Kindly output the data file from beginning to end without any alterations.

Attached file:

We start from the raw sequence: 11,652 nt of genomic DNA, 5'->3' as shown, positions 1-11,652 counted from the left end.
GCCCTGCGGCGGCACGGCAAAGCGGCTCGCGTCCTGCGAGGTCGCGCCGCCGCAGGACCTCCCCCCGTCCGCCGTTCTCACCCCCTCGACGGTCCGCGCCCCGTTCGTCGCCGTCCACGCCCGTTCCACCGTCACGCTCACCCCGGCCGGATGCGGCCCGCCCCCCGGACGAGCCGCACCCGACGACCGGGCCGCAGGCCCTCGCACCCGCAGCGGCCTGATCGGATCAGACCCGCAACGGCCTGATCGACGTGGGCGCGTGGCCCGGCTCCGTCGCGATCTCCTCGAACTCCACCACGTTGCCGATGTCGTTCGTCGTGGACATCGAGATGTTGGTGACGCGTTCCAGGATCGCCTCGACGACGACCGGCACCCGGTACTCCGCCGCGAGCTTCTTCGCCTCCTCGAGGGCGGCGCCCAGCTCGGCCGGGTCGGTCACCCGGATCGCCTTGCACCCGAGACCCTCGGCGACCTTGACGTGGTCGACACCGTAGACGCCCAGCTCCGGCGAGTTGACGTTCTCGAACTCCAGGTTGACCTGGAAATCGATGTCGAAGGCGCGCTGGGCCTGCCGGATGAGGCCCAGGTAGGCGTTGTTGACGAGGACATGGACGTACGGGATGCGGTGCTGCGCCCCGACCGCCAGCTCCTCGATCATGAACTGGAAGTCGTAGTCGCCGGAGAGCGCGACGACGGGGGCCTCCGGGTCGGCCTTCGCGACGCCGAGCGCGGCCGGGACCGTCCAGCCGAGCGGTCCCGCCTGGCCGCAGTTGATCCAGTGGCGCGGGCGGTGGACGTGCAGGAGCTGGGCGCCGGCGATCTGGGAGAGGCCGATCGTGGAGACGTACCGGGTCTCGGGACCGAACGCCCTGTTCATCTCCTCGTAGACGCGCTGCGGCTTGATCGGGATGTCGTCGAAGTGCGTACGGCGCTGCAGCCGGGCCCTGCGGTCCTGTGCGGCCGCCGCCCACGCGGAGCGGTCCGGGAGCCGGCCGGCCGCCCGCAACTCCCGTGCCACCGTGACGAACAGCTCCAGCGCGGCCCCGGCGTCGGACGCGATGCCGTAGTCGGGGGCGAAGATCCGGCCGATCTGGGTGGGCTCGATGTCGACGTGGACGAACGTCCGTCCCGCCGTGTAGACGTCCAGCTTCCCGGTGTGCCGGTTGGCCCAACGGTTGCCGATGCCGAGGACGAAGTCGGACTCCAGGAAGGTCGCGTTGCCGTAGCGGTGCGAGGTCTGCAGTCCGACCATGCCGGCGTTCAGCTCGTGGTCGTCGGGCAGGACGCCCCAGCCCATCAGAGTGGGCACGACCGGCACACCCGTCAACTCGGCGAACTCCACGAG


We start from the raw sequence: 11,652 nt of genomic DNA, 5'->3' as shown, positions 1-11,652 counted from the left end.
GCCCTGCGGCGGCACGGCAAAGCGGCTCGCGTCCTGCGAGGTCGCGCCGCCGCAGGACCTCCCCCCGTCCGCCGTTCTCACCCCCTCGACGGTCCGCGCCCCGTTCGTCGCCGTCCACGCCCGTTCCACCGTCACGCTCACCCCGGCCGGATGCGGCCCGCCCCCCGGACGAGCCGCACCCGACGACCGGGCCGCAGGCCCTCGCACCCGCAGCGGCCTGATCGGATCAGACCCGCAACGGCCTGATCGACGTGGGCGCGTGGCCCGGCTCCGTCGCGATCTCCTCGAACTCCACCACGTTGCCGATGTCGTTCGTCGTGGACATCGAGATGTTGGTGACGCGTTCCAGGATCGCCTCGACGACGACCGGCACCCGGTACTCCGCCGCGAGCTTCTTCGCCTCCTCGAGGGCGGCGCCCAGCTCGGCCGGGTCGGTCACCCGGATCGCCTTGCACCCGAGACCCTCGGCGACCTTGACGTGGTCGACACCGTAGACGCCCAGCTCCGGCGAGTTGACGTTCTCGAACTCCAGGTTGACCTGGAAATCGATGTCGAAGGCGCGCTGGGCCTGCCGGATGAGGCCCAGGTAGGCGTTGTTGACGAGGACATGGACGTACGGGATGCGGTGCTGCGCCCCGACCGCCAGCTCCTCGATCATGAACTGGAAGTCGTAGTCGCCGGAGAGCGCGACGACGGGGGCCTCCGGGTCGGCCTTCGCGACGCCGAGCGCGGCCGGGACCGTCCAGCCGAGCGGTCCCGCCTGGCCGCAGTTGATCCAGTGGCGCGGGCGGTGGACGTGCAGGAGCTGGGCGCCGGCGATCTGGGAGAGGCCGATCGTGGAGACGTACCGGGTCTCGGGACCGAACGCCCTGTTCATCTCCTCGTAGACGCGCTGCGGCTTGATCGGGATGTCGTCGAAGTGCGTACGGCGCTGCAGCCGGGCCCTGCGGTCCTGTGCGGCCGCCGCCCACGCGGAGCGGTCCGGGAGCCGGCCGGCCGCCCGCAACTCCCGTGCCACCGTGACGAACAGCTCCAGCGCGGCCCCGGCGTCGGACGCGATGCCGTAGTCGGGGGCGAAGATCCGGCCGATCTGGGTGGGCTCGATGTCGACGTGGACGAACGTCCGTCCCGCCGTGTAGACGTCCAGCTTCCCGGTGTGCCGGTTGGCCCAACGGTTGCCGATGCCGAGGACGAAGTCGGACTCCAGGAAGGTCGCGTTGCCGTAGCGGTGCGAGGTCTGCAGTCCGACCATGCCGGCGTTCAGCTCGTGGTCGTCGGGCAGGACGCCCCAGCCCATCAGAGTGGGCACGACCGGCACACCCGTCAACTCGGCGAACTCCACGAG